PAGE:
Doesn't Historical Linguistics suffice to train someone in etymology?
No, and let's work through the context of McWhorter's remarks to explain why.
Modern linguistics, since structuralism—in fact, since the neogrammarians—is about working out systems, and not just explaining particulars. It explains language as a system, through rules; that's what McWhorter is professing allegiance to. Etymology according to that mindset is a a throwback to the bad old days of the early 19th century, when linguists were not about the overall system but about the particulars; not about the forest but the trees. That's not how linguistics has worked for the past 150 years, and McWhorter finds no satisfaction in going through lots of minutiae about particular words, that are idiosyncratic and don't lead to a big systematic narrative. To him, it's sterile antiquarianism.
I can see why McWhorter reacts that way. I think it's a self-defeating reaction, because of course the majority of contemporary linguists regard the historical linguistics he practices as sterile antiquarianism. Historical Linguistics is far more popular with laypeople than with academic linguists, as I commented above. (Just as etymology is.)
So etymology's focus on the particular is not part of the modern linguistic narrative; and the modern linguistic narrative is overwhelmingly synchronic anyway. It is neither fashionable to teach etymology, nor ideologically sympatico.
But there's another reason why Historical Linguistics, even at a graduate level, is not enough to equip you for etymology. And it ties in to another question the same querent asked today: Isn't it obvious that linguists must specialize in language contact to study the history of English?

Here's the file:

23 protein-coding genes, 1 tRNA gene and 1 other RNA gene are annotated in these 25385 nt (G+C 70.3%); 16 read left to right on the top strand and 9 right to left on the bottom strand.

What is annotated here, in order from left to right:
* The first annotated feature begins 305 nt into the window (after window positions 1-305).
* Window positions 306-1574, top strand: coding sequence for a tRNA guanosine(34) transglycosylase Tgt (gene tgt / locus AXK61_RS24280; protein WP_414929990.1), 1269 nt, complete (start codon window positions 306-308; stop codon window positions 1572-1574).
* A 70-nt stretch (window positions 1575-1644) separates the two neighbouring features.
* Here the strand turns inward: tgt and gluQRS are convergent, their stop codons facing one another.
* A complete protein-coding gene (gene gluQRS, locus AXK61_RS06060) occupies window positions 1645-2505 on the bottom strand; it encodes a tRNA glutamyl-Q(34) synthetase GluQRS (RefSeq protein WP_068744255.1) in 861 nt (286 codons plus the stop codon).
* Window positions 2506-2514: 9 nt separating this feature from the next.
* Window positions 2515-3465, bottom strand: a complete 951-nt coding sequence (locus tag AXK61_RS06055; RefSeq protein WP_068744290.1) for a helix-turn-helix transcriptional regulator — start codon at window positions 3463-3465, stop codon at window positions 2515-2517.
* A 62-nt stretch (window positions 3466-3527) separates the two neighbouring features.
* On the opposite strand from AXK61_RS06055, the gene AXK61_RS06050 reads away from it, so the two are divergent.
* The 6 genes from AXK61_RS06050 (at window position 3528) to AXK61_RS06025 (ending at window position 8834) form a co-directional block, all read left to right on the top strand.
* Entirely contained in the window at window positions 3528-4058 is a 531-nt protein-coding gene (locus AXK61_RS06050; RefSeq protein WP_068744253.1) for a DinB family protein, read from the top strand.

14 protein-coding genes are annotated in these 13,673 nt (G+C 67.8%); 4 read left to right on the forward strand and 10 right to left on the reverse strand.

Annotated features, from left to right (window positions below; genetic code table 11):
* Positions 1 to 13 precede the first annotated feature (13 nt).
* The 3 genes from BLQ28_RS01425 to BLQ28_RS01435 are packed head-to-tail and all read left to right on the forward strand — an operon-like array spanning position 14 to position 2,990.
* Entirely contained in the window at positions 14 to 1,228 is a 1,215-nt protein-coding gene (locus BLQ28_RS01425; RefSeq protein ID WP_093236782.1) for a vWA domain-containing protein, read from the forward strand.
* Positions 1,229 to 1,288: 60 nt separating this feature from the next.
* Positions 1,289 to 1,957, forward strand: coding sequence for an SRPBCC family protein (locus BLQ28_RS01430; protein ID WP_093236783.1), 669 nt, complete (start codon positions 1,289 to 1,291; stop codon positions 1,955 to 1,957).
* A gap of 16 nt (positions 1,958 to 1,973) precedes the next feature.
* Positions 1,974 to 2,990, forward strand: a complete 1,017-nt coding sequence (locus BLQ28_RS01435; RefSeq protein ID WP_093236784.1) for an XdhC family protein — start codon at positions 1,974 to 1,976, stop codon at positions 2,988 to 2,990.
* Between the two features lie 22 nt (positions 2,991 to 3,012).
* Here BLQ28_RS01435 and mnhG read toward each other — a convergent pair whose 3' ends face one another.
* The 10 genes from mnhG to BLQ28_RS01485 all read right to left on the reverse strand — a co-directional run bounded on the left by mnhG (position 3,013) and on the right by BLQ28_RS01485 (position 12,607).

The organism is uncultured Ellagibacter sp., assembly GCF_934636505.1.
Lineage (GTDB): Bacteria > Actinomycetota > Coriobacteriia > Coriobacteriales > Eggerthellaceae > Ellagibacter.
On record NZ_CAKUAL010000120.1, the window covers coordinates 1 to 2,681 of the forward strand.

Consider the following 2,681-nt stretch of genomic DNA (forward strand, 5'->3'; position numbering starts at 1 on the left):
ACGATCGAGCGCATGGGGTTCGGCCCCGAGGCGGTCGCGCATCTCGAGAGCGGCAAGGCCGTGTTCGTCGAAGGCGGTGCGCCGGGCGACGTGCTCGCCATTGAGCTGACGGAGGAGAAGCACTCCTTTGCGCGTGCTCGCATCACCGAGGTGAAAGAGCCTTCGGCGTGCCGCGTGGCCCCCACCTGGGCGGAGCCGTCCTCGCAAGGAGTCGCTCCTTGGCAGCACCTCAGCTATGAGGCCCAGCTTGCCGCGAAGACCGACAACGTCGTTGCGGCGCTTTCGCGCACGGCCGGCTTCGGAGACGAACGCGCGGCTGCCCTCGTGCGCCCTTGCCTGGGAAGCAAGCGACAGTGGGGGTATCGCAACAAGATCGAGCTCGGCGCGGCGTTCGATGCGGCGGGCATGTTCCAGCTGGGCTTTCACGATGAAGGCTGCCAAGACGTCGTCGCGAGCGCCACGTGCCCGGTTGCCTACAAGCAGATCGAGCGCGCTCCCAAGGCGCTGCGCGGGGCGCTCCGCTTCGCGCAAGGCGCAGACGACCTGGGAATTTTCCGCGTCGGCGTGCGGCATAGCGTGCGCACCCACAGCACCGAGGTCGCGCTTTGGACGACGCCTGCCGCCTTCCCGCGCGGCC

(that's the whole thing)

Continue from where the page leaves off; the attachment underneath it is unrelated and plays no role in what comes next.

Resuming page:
Language contact study requires deep knowledge of the history of both languages involved, to get all the details right: it is a cross-disciplinary enterprise. Etymology is even more cross-disciplinary: to get it right, you need to know not just several overlapping disciplines of linguistics (sociology, semantics, pragmatics, phonology, and their diachronic counterparts), but also several overlapping disciplines of history: cultural history as well as big-picture history (population movements etc). Just as philology, the other discipline modern linguists like to dismiss as Old Hat (when they're even aware of it) is cross-disciplinary, involving history and literature studies as well as linguistics.
No, contemporary linguists aren't trained in that kind of thing, and yes it is old-fashioned. But to dismiss it as a fetish and a tiny corner of your discipline is silly: it is in fact much bigger than your discipline. And those scholars who did not stay in the confines of linguistics or history, and wrote those dictionaries we all end up looking up, linguist or not, deserve huge respect. Especially because they don't get formal training in that line of work. (What cross-disciplinary scholar does now?)